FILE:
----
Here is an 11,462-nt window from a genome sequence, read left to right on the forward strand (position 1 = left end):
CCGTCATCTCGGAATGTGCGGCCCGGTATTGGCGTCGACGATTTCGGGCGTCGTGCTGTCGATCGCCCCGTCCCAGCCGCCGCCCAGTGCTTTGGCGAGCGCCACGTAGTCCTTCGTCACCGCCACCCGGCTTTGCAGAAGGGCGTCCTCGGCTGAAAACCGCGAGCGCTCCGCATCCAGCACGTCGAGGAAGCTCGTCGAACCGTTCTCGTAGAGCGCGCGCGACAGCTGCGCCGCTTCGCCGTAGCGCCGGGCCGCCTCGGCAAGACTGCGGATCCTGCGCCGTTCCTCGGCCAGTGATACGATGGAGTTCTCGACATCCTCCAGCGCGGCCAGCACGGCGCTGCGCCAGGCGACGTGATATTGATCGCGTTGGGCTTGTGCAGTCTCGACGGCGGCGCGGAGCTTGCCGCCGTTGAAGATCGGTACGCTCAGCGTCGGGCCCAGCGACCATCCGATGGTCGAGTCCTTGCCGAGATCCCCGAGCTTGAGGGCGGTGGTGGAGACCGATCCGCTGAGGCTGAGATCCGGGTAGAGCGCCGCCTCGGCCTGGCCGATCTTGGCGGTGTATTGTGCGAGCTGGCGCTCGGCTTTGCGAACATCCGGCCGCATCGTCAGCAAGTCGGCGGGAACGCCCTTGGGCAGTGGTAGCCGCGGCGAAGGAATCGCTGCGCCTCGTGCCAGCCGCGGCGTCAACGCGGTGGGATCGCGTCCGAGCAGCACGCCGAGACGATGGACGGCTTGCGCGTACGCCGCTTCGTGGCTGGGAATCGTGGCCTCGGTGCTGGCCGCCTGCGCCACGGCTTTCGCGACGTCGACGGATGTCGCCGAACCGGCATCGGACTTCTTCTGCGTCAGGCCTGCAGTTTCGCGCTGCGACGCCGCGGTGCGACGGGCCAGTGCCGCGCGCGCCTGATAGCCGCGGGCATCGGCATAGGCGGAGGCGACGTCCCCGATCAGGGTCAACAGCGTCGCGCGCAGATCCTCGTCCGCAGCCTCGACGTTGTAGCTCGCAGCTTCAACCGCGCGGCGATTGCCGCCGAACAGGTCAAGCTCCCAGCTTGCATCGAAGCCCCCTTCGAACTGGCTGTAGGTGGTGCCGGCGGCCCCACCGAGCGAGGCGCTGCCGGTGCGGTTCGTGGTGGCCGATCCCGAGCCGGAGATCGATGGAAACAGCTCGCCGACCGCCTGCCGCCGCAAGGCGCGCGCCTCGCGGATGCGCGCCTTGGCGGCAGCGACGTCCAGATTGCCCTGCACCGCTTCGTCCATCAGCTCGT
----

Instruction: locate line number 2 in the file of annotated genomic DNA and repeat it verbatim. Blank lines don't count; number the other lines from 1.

CCGTCATCTCGGAATGTGCGGCCCGGTATTGGCGTCGACGATTTCGGGCGTCGTGCTGTCGATCGCCCCGTCCCAGCCGCCGCCCAGTGCTTTGGCGAGCGCCACGTAGTCCTTCGTCACCGCCACCCGGCTTTGCAGAAGGGCGTCCTCGGCTGAAAACCGCGAGCGCTCCGCATCCAGCACGTCGAGGAAGCTCGTCGAACCGTTCTCGTAGAGCGCGCGCGACAGCTGCGCCGCTTCGCCGTAGCGCCGGGCCGCCTCGGCAAGACTGCGGATCCTGCGCCGTTCCTCGGCCAGTGATACGATGGAGTTCTCGACATCCTCCAGCGCGGCCAGCACGGCGCTGCGCCAGGCGACGTGATATTGATCGCGTTGGGCTTGTGCAGTCTCGACGGCGGCGCGGAGCTTGCCGCCGTTGAAGATCGGTACGCTCAGCGTCGGGCCCAGCGACCATCCGATGGTCGAGTCCTTGCCGAGATCCCCGAGCTTGAGGGCGGTGGTGGAGACCGATCCGCTGAGGCTGAGATCCGGGTAGAGCGCCGCCTCGGCCTGGCCGATCTTGGCGGTGTATTGTGCGAGCTGGCGCTCGGCTTTGCGAACATCCGGCCGCATCGTCAGCAAGTCGGCGGGAACGCCCTTGGGCAGTGGTAGCCGCGGCGAAGGAATCGCTGCGCCTCGTGCCAGCCGCGGCGTCAACGCGGTGGGATCGCGTCCGAGCAGCACGCCGAGACGATGGACGGCTTGCGCGTACGCCGCTTCGTGGCTGGGAATCGTGGCCTCGGTGCTGGCCGCCTGCGCCACGGCTTTCGCGACGTCGACGGATGTCGCCGAACCGGCATCGGACTTCTTCTGCGTCAGGCCTGCAGTTTCGCGCTGCGACGCCGCGGTGCGACGGGCCAGTGCCGCGCGCGCCTGATAGCCGCGGGCATCGGCATAGGCGGAGGCGACGTCCCCGATCAGGGTCAACAGCGTCGCGCGCAGATCCTCGTCCGCAGCCTCGACGTTGTAGCTCGCAGCTTCAACCGCGCGGCGATTGCCGCCGAACAGGTCAAGCTCCCAGCTTGCATCGAAGCCCCCTTCGAACTGGCTGTAGGTGGTGCCGGCGGCCCCACCGAGCGAGGCGCTGCCGGTGCGGTTCGTGGTGGCCGATCCCGAGCCGGAGATCGATGGAAACAGCTCGCCGACCGCCTGCCGCCGCAAGGCGCGCGCCTCGCGGATGCGCGCCTTGGCGGCAGCGACGTCCAGATTGCCCTGCACCGCTTCGTCCATCAGCTCGT